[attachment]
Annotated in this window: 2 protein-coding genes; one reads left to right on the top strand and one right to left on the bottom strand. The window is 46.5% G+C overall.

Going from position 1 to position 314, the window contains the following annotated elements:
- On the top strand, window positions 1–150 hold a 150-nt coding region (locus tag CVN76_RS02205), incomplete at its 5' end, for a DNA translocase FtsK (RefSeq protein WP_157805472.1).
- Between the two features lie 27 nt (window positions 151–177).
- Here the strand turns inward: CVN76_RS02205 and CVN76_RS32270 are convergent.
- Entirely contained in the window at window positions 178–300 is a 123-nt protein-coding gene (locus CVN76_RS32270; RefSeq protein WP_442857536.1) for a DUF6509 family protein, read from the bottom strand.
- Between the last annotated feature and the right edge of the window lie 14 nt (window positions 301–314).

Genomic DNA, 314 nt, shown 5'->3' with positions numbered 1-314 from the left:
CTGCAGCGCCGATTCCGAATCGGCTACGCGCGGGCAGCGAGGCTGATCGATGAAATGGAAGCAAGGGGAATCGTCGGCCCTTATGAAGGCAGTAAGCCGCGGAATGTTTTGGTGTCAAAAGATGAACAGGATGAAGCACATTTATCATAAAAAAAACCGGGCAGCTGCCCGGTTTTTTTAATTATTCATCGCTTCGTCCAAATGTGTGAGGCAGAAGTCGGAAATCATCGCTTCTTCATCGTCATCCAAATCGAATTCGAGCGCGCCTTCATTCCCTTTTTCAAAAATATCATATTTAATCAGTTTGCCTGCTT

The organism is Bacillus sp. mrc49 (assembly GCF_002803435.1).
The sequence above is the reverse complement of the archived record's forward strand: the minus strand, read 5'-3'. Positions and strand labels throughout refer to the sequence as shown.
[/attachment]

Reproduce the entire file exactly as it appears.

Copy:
Annotated in this window: 2 protein-coding genes; one reads left to right on the top strand and one right to left on the bottom strand. The window is 46.5% G+C overall.

Going from position 1 to position 314, the window contains the following annotated elements:
- On the top strand, window positions 1–150 hold a 150-nt coding region (locus tag CVN76_RS02205), incomplete at its 5' end, for a DNA translocase FtsK (RefSeq protein WP_157805472.1).
- Between the two features lie 27 nt (window positions 151–177).
- Here the strand turns inward: CVN76_RS02205 and CVN76_RS32270 are convergent.
- Entirely contained in the window at window positions 178–300 is a 123-nt protein-coding gene (locus CVN76_RS32270; RefSeq protein WP_442857536.1) for a DUF6509 family protein, read from the bottom strand.
- Between the last annotated feature and the right edge of the window lie 14 nt (window positions 301–314).

Genomic DNA, 314 nt, shown 5'->3' with positions numbered 1-314 from the left:
CTGCAGCGCCGATTCCGAATCGGCTACGCGCGGGCAGCGAGGCTGATCGATGAAATGGAAGCAAGGGGAATCGTCGGCCCTTATGAAGGCAGTAAGCCGCGGAATGTTTTGGTGTCAAAAGATGAACAGGATGAAGCACATTTATCATAAAAAAAACCGGGCAGCTGCCCGGTTTTTTTAATTATTCATCGCTTCGTCCAAATGTGTGAGGCAGAAGTCGGAAATCATCGCTTCTTCATCGTCATCCAAATCGAATTCGAGCGCGCCTTCATTCCCTTTTTCAAAAATATCATATTTAATCAGTTTGCCTGCTT

The organism is Bacillus sp. mrc49 (assembly GCF_002803435.1).
The sequence above is the reverse complement of the archived record's forward strand: the minus strand, read 5'-3'. Positions and strand labels throughout refer to the sequence as shown.